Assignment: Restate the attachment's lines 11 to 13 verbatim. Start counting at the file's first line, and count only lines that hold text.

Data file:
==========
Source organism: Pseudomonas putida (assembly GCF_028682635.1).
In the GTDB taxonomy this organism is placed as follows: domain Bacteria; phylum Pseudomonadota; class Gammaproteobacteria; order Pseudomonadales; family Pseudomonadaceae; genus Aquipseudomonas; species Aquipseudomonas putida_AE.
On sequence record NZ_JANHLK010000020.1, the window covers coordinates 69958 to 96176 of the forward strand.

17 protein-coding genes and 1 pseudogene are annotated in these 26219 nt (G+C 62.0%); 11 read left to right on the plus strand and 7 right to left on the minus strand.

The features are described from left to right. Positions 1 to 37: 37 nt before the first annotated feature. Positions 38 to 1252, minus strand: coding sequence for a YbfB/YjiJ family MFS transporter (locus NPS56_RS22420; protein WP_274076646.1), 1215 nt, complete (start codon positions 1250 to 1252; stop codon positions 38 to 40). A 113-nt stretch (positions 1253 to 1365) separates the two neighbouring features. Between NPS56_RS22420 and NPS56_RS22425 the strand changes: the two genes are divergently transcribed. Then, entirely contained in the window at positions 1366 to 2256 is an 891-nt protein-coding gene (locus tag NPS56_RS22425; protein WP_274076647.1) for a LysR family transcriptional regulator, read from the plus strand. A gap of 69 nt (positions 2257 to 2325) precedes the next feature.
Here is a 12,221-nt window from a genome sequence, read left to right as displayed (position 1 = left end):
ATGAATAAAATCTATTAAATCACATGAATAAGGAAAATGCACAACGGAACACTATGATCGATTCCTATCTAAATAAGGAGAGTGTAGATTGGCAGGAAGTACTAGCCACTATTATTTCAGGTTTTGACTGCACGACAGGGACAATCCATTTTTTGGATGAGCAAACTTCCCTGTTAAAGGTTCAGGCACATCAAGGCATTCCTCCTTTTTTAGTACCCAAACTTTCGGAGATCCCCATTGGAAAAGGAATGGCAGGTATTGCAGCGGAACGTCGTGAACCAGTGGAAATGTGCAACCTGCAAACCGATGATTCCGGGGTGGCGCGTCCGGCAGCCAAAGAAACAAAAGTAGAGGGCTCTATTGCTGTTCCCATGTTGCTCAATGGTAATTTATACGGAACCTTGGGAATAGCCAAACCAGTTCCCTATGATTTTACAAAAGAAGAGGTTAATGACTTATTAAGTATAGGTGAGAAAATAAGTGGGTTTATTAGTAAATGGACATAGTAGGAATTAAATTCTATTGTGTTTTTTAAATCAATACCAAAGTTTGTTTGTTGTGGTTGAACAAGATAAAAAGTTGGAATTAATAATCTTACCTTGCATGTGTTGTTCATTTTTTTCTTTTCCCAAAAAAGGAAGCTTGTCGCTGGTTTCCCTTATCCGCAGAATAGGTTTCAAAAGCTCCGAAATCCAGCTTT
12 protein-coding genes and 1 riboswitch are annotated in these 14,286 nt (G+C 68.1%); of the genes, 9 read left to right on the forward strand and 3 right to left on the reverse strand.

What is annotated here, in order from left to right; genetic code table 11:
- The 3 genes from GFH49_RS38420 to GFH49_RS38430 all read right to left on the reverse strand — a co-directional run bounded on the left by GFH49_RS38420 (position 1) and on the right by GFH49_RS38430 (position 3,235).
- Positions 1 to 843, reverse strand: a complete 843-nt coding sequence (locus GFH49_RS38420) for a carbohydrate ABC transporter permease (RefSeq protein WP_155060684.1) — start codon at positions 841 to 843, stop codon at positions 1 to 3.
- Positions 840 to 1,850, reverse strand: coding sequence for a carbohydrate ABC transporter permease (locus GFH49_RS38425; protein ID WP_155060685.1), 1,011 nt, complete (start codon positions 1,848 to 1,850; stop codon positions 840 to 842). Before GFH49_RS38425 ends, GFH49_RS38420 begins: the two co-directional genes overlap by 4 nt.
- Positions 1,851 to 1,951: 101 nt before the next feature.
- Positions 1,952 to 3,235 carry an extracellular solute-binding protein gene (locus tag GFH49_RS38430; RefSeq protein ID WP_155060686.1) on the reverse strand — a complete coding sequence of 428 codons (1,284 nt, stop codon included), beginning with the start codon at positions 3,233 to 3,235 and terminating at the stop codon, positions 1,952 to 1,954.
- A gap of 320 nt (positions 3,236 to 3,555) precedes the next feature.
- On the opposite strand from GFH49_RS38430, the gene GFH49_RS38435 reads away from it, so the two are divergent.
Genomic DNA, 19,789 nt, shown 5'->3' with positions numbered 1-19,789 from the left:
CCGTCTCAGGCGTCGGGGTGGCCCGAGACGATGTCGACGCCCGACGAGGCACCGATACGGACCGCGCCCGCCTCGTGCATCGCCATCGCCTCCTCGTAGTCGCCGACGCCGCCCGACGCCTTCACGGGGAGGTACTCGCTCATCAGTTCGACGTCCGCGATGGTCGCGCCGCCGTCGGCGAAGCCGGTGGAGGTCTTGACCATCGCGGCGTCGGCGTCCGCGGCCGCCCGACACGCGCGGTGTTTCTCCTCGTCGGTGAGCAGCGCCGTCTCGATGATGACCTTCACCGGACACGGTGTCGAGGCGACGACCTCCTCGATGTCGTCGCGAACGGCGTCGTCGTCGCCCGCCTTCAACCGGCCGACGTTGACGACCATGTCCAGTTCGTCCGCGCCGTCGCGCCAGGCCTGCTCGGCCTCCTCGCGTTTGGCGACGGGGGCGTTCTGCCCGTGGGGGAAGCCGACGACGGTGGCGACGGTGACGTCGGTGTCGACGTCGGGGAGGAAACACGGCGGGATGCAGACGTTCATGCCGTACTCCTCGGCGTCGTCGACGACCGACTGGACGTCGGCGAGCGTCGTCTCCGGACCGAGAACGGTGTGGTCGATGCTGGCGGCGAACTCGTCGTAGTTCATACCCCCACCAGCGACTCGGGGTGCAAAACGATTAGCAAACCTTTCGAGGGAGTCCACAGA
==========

- Positions 1 to 843, reverse strand: a complete 843-nt coding sequence (locus GFH49_RS38420) for a carbohydrate ABC transporter permease (RefSeq protein WP_155060684.1) — start codon at positions 841 to 843, stop codon at positions 1 to 3.
- Positions 840 to 1,850, reverse strand: coding sequence for a carbohydrate ABC transporter permease (locus GFH49_RS38425; protein ID WP_155060685.1), 1,011 nt, complete (start codon positions 1,848 to 1,850; stop codon positions 840 to 842). Before GFH49_RS38425 ends, GFH49_RS38420 begins: the two co-directional genes overlap by 4 nt.
- Positions 1,851 to 1,951: 101 nt before the next feature.